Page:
Academic paper sheds light on county’s decision-making over stay-at-home order

Daily Post Correspondent

Testing of patients for coronavirus infection at four urgent care centers in Santa Clara County fueled the county’s decision to order residents to shelter at home, according to a new paper published in a scientific journal.

The tests looked for community transmission of the coronavirus, meaning an infection in a patient who hadn’t recently traveled to an area with a COVID-19 outbreak and who hadn’t been in close contact with someone who had the disease.

The county had identified its first case of community transmission on Feb. 27, and wanted to get more information on the spread of the disease, according to the report published online April 3 in Morbidity and Mortality Weekly Report. The journal is produced by the Centers for Disease Control.

The so-called sentinel surveillance in Santa Clara County included 226 patients who showed up at the urgent care clinics from March 5 to 14 with symptoms such as fever, cough or shortness of breath. The first step was to see if the patients tested positive for flu. In 23% of the cases, they did.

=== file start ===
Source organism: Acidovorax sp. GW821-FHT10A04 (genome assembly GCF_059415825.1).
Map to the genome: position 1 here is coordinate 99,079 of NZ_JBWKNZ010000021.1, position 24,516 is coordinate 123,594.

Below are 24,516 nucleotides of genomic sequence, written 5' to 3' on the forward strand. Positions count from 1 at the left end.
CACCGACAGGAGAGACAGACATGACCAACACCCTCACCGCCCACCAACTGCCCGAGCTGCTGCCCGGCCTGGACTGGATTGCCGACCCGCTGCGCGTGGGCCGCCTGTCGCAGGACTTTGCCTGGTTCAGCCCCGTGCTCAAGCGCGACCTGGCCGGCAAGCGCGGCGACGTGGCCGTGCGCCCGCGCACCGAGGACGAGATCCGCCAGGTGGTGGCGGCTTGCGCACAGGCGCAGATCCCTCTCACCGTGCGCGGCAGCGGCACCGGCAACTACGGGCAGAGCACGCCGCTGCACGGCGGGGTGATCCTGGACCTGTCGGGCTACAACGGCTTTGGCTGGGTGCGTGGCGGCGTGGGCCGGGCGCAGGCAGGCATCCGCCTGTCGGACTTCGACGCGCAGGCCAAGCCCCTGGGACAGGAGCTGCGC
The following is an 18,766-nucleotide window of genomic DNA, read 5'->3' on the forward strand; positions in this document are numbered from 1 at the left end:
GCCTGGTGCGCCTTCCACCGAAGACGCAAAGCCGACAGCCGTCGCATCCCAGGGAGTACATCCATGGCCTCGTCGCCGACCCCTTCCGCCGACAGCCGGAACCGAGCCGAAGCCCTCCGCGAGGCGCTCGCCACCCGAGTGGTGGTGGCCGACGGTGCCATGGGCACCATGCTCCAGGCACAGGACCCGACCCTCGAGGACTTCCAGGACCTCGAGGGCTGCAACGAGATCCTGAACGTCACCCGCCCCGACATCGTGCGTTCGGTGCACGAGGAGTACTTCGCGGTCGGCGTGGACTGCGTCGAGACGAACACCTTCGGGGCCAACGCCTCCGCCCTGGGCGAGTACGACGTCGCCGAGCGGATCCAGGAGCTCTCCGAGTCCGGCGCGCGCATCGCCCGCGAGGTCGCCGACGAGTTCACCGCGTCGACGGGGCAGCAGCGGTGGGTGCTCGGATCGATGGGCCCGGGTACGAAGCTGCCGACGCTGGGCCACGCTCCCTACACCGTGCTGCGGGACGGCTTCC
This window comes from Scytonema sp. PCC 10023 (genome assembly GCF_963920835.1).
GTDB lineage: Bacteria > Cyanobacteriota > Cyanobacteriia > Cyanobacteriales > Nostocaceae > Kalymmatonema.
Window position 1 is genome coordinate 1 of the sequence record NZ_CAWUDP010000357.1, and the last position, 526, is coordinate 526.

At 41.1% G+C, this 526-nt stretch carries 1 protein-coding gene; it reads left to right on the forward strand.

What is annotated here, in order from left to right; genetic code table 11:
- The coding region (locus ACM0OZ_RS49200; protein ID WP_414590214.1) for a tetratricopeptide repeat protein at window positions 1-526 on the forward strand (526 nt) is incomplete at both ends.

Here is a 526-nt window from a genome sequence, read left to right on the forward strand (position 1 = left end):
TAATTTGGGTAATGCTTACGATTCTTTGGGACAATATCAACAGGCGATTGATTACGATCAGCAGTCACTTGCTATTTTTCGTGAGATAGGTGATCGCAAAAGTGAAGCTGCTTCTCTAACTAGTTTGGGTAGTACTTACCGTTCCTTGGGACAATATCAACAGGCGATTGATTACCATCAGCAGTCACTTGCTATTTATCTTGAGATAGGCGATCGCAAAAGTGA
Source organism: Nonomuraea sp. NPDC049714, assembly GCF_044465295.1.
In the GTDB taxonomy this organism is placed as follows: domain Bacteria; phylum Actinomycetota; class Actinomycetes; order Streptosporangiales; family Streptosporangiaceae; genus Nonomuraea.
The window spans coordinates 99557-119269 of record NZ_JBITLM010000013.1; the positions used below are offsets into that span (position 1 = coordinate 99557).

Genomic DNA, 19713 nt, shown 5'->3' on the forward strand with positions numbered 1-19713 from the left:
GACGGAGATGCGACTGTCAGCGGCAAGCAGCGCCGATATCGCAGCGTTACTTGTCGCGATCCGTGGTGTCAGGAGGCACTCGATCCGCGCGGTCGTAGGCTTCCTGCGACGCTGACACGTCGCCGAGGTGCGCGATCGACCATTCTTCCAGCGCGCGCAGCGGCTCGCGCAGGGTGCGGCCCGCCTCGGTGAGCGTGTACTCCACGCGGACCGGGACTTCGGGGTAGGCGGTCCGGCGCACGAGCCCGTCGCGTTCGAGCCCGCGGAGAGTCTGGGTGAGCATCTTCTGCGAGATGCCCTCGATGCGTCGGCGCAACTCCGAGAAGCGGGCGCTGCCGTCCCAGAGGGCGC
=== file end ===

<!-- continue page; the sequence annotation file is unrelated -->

Among patients who were negative for the flu, some were tested for the coronavirus. And 11% of those tests came back positive.

‘Community transmission’

The results “helped confirm community transmission” of the virus, the authors said. Those findings, along with a growing number of cases where the source of transmission wasn’t known, led the county to take action, starting with a March 9 recommendation to cancel events with more than 1,000 people.

That was followed by stay-home orders from Santa Clara County and five other Bay Area counties on March 16.

“Local public health departments can use sentinel surveillance to assess the level of community transmission of COVID-19 and to better guide the selection and implementation of community mitigation measures,” the report said.

Coronavirus tests weren’t performed on all of the patients who were negative for flu because of test shortages, according to the report. Instead, the first five to 10 patient samples that were negative for flu each day were sent for coronavirus testing. Out of 79 patient specimens tested for coronavirus, nine were positive.

County praised for its handling of outbreak

The report was mentioned Sunday (April 5) during a telephone town hall meeting on COVID-19 hosted by Santa Clara County Supervisor Joe Simitian. Dr. Mark Adams, chief medical officer at El Camino Hospital and one of the speakers during the meeting, said Santa Clara County has been a model for how to deal with an outbreak.

The report’s authors include staff from the Santa Clara County COVID-19 Response Field Team, state and county health departments, the CDC, Palo Alto Medical Foundation, and Santa Clara Valley Medical Center.